Later Reporters Without Borders, Article 19 and English PEN wrote an open letter to Mr Erdogan asking him to use his influence as Turkey’s president to foster a culture in which Turkish journalists and writers can exercise their freedom of expression without fear of intimidation.
The European Court of Human Rights has stated that the limits of acceptable criticism are wider for a politician than for a private individual, because of the close scrutiny that a politician should expect by virtue of his public role.
Recent developments in Azerbaijan
In Azerbaijan, on 30 October journalist Khalid Garayev, who works for an opposition-oriented newspaper Azadig, was sentenced to 25 days in jail on charges of hooliganism and disobeying police which human rights monitoring organisations describe as spurious. The survival of the newspaper has been put at risk by the reported freezing of its bank account in November 2012, and the imposition of heavy fines resulting from a series of court cases brought by people described as close to the government. Reporters Without Borders said that the exorbitant fines were a deliberate attempt by the authorities to weaken the newspaper. RWB observed that most other opposition newspapers in Azerbaijan have been closed and broadcast outlets are all controlled by the government.
On 10 November 2014 the OSCE’s Representative on Freedom of the Media criticised repressive actions against independent media and advocates of freedom of expression in Azerbaijan, following the imposition of a travel ban on blogger Mehman Huseynov. Huseynov was detained on that day at Baku airport and stopped from flying to Tblisi to attend a conference at the invitation of the OSCE.
Khadija Ismailova, a journalist with Radio Azadliq and Radio Free Europe/Radio Liberty who in 2012 was the victim of a blackmail attempt which critics say was orchestrated by the authorities, was also prevented from participating in the Tblisi event because of travel restrictions imposed on her earlier.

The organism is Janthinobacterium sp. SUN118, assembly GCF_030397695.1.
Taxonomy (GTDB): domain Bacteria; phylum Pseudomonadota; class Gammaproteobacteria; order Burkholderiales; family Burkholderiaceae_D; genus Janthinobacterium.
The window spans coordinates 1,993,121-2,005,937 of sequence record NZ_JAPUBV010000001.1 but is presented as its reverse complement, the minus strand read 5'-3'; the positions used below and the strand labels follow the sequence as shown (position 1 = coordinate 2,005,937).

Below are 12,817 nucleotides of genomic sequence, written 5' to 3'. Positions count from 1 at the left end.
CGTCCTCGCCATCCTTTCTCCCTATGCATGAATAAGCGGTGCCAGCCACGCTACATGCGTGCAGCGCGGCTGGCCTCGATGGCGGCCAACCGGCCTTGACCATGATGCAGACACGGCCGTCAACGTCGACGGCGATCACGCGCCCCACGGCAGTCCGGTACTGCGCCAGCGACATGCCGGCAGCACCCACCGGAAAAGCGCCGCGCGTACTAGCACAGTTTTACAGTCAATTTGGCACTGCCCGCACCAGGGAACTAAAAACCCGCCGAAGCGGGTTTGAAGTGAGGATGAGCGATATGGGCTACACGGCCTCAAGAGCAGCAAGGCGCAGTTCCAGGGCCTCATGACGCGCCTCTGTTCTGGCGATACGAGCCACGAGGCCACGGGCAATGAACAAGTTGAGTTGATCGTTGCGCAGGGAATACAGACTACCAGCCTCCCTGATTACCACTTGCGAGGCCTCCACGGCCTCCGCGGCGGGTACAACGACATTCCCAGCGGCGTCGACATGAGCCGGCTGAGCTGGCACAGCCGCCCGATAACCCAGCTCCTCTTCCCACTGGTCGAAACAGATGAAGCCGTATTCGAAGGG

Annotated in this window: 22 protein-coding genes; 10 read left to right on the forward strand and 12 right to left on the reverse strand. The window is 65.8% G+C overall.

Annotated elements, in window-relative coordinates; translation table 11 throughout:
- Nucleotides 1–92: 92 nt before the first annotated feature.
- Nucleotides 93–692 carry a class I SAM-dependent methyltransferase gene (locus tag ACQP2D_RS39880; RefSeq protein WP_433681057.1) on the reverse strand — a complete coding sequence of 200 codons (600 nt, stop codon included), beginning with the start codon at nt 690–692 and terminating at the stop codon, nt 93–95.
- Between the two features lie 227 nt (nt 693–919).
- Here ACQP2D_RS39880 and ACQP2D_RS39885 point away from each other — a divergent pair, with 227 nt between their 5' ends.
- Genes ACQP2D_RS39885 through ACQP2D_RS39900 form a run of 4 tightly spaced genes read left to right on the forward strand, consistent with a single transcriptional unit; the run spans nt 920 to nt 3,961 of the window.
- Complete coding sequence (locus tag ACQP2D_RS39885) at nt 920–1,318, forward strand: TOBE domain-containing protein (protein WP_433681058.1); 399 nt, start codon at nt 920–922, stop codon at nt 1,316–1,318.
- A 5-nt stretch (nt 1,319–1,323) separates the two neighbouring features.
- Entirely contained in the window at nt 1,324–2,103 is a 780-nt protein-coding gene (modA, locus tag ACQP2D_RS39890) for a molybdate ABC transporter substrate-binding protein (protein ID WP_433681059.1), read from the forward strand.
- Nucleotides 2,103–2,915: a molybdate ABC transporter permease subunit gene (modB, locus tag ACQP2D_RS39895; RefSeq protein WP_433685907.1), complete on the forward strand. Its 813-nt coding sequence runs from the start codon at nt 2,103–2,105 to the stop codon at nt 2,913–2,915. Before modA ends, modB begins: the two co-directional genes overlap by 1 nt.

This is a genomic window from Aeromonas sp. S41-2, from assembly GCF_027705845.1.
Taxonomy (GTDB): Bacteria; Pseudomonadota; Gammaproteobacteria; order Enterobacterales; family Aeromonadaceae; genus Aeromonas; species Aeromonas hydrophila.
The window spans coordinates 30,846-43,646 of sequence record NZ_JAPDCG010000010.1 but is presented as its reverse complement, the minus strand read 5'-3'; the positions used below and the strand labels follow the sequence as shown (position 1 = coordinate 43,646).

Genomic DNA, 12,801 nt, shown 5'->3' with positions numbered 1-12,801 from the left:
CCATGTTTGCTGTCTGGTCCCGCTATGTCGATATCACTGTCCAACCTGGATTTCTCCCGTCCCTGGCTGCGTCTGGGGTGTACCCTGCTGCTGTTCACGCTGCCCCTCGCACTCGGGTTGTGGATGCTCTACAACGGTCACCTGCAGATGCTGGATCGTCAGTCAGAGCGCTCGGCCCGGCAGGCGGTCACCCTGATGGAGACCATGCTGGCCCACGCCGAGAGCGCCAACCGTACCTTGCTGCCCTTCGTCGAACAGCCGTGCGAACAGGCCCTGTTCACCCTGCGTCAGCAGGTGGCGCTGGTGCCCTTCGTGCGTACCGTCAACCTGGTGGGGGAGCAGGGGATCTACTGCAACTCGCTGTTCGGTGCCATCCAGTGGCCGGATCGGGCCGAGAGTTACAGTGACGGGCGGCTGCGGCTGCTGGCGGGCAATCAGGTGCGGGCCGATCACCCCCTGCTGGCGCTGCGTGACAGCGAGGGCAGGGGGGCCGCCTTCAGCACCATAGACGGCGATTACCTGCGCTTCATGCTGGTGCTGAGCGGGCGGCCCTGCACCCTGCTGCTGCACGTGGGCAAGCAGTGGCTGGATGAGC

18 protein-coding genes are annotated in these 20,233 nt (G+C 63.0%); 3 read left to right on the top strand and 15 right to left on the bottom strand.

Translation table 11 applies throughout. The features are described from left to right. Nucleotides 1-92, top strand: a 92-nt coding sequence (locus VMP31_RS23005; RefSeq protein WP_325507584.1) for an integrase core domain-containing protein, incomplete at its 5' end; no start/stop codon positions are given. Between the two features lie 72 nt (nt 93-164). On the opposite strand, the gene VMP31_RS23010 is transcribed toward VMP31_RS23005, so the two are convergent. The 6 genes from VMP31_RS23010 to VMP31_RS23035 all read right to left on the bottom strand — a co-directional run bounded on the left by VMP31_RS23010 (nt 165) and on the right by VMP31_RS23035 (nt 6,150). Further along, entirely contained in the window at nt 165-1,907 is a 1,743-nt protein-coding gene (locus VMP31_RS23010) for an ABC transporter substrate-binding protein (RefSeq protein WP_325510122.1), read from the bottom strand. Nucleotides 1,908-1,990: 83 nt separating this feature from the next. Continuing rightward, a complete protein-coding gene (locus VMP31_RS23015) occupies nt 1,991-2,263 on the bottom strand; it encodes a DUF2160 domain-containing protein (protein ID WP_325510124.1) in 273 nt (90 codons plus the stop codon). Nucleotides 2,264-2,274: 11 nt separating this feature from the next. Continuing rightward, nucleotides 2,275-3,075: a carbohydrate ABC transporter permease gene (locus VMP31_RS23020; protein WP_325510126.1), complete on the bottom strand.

On 12 November 2014 human rights organisations in the Human Rights House Network and the South Caucasus Network of Human Rights Defenders called on the president of Azerbaijan to order the immediate release of all the jailed civil society actors in the country. They include human rights defenders Leyla Yunus and her husband Arif Yunus, who were arrested in July and August on what the civil society groups described as fabricated charges, as well as human rights defender Rasul Jafarov, human rights lawyer Intigam Aliyev, and election monitors Anar Mammadli and Bashir Suleymanli.
On 24 October, following a visit to Azerbaijan the Commissioner for Human Rights deplored the arrest and detention, he said, of virtually all of the civil society partners of his Office. The Commissioner pointed to the need to reform Azerbaijan’s NGO laws, whose requirements for registration have the effect, he said, of driving some NGOs to operate on the fringe of the law.
Speaking at the event in Strasbourg on 3 November, the Commissioner remarked that in Azerbaijan journalists who express critical views are often harassed with legal challenges. He added that at least eleven journalists are currently in prison because of their reporting.
A recently issued report by Article 19 on the situation of independent media and human rights actors in Azerbaijan alleged that the Azerbaijani authorities have unleashed a vicious attack on civil society, in which NGOs, journalists and other critical voices are being removed from public life by harassment or by imprisoning them.

Article 19 cites the case of the investigative journalist Idrak Abbasov, who has alleged that he was tortured at the Ministry of National security in 2009 and was also brutally attacked and beaten in April 2012 by security guards of the state oil company, SOCAR. Article 19 reports that the authorities have not begun any investigation into the torture allegations, and that no proper investigation has been conducted into the attack in 2012, in which Abbasov himself has said he believes his attackers had intended to kill him. In May 2014 Abbasov applied to the European Court of Human Rights to hear his case that the state had failed to conduct an effective investigation.

Recent developments in Hungary
On 28 July 2014 European Commissioner Neelie Kroes renewed her strongly-worded criticism of Hungary’s 2010 media laws, including the establishment of a system of overall media regulation that she said was subject to political interference by the governing party, Fidesz.

Mrs Kroes described the advertising tax that was adopted in June 2014 without significant debate as a threat to a free and plural media, because she said its goal was obviously to drive the foreign broadcaster RTL out of Hungary. RTL is seen as one of the few TV channels which do not support Fidesz, and it is the one hardest hit by the new tax.

Following the Hungarian parliamentary elections on 6 April 2014 the OSCE/ODIHR (Office for democratic Institutions and Human Rights) Limited Election Observation Mission on 11 July published its final report, stating that biased media coverage as well as restrictive campaign rules had given the main governing party an undue advantage in the poll.